October 21, 2014
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Acclaimed musicians to be inducted into Music Hall of Fame
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BEAVER BROWN BAND: John Cafferty & The Beaver Brown Band, along with a handful of other area acts, will be inducted into the Rhode Island Music Hall of Fame Sunday night at The Met in Pawtucket’s Hope Artiste Village. From left, Gary "Guitar" Gramolini, Michael "Tunes" Antunes, Kenny Jo Silva, John Cafferty, Bobby Cotoia and Pat Lupo.

“We’re local guys and we started out together,” says John Cafferty of The Beaver Brown Band. Cafferty, along with a handful of other Ocean State acts, will become one of the first inductees to the Rhode Island Music Hall of Fame Sunday night at The Met in Pawtucket’s Hope Artiste Village.

“Getting recognized like this is very gratifying,” said Cafferty, who grew up in Providence and lives in South County, where the band is based. “There are so many talented, hardworking, dedicated musicians from this area that I’m sure, over the years, many more will follow into the Hall of Fame.”

The Rhode Island Hall of Fame was previously known as the Rhode Island Popular Music Archive. The two groups, along with another similar organization, merged into one to form the Hall of Fame. Sunday’s event marks the first in which the organizations will celebrate as one entity.

Further, other musical acts such as Anders & Poncia, Gerry Granahan, and Ken Lyon, will be re-inducted, as they were previously honored in the Rhode Island Popular Music Archive. In addition, Roomful of Blues, Oliver Shaw, Eileen Farrell, and Dave McKenna will be inducted.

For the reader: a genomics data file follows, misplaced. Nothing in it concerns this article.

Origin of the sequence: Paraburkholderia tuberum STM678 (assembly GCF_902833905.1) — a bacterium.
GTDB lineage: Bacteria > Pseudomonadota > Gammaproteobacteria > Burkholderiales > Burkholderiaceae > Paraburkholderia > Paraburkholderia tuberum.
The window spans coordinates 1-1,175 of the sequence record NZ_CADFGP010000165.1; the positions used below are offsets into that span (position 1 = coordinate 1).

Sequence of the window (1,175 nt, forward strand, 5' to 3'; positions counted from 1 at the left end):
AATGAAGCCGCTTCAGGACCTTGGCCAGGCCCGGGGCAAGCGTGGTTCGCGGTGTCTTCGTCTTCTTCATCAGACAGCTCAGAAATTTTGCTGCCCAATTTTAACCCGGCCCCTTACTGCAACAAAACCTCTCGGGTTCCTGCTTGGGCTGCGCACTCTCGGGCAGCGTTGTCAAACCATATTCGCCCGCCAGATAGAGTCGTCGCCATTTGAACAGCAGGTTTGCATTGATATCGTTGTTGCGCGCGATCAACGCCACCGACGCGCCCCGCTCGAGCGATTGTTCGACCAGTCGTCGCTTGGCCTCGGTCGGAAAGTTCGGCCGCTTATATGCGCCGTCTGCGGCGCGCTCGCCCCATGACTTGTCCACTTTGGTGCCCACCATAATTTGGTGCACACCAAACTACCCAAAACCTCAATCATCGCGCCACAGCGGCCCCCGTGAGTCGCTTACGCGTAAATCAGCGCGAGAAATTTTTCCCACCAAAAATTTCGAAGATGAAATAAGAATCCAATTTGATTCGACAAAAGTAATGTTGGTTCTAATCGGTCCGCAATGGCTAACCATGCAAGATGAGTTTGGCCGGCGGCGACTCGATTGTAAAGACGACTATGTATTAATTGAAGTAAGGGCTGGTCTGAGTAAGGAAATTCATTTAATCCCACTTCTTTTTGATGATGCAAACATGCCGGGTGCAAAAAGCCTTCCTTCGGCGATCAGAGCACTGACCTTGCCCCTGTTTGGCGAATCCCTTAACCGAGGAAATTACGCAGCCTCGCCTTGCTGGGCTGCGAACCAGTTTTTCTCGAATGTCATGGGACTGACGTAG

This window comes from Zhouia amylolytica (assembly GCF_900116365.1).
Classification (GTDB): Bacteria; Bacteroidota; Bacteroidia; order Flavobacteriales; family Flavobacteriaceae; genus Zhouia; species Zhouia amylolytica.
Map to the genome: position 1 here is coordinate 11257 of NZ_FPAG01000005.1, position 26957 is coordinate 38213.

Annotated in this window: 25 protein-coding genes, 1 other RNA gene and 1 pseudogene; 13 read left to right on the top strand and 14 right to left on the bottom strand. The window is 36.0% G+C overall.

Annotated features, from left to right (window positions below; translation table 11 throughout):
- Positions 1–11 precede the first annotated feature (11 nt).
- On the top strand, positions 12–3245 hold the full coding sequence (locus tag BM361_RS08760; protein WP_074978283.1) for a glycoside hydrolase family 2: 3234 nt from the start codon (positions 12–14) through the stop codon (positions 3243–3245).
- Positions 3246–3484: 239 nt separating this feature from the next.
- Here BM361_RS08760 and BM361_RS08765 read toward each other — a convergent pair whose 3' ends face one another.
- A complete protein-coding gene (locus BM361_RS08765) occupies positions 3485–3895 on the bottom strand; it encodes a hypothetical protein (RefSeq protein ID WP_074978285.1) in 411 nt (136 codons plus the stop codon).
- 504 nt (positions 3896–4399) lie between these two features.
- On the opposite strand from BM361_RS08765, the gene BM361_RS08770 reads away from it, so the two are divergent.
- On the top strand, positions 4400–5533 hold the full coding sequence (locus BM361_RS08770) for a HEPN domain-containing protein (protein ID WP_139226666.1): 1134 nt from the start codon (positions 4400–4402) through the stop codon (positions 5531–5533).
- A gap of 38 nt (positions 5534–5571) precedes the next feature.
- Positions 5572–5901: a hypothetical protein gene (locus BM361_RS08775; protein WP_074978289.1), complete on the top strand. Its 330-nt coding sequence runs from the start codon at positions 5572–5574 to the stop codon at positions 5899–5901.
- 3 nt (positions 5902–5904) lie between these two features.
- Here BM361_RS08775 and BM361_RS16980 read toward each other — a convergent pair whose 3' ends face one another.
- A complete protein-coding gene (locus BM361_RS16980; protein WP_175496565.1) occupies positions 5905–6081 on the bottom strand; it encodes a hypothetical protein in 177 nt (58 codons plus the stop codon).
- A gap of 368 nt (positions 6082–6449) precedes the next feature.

But, not only will guests get the opportunity to watch the local legends receive accolades, they’ll also hear them perform, as John Cafferty & The Beaver Brown Band, Roomful of Blues and the Dave McKenna Tribute are set to play.

Like Cafferty, Roomful of Blues guitarist and Charlestown resident Chris Vachon, said he feels flattered to be part of the show. While there have been more than 50 musicians in the band through the last 40 years, Vashon has been part of the mix for the past 20. Many of their Grammy nominations have occurred after he joined.

“There have been a lot of bands that have come out of Rhode Island who have done really well and it’s good that the state is recognizing that,” he said. “It’s important because the bands that are being inducted have played all over the world and it’s nice to be recognized in our own state as more than just a band.”

Two of the nearly 20 members on the Board of Directors for the Rhode Island Music Hall of Fame, Mederick “Rick” Bellaire and Don Culp, said they feel privileged to be able to honor bands that got their start in the state through their non-profit organization. As a group, they work together to document and pay homage to music they love.

“I’ve always been interested in music that originates in Rhode Island and our mission is to save all music by Rhode Islanders,” said Bellaire, the vice-chair. “It’s in recognition of their achievements. It doesn’t have to be the big, big stars only. We want to celebrate as many musicians as we can.”

Culp, who has been friends with Bellaire for more than 35 years and played with him in an original band called The Backbeats, as well as FolkTogether, agreed.

“We want to keep the respect for the musicians and honor and integrity for the Hall,” he said. Culp also said it’s a great way to reflect on the past. He enjoys remembering when some of his favorite bands emerged in the 1960s and 1970s.

“It was just a different time,” he said. “If you had a good band playing a club on a Wednesday night, the place would be packed with people. There’s not nearly as many places to play today.”

In the early 1970s when John Cafferty & the Beaver Brown Band formed in Narragansett, Culp, a drummer and percussionist, as well as a martial artist, moved to Rhode Island from New Hampshire when he was 16. His martial artist teacher had a dojo in Bonnet Shores and members of Beaver Brown wanted to study martial arts. The band journeyed into the dojo and Culp quickly befriended them.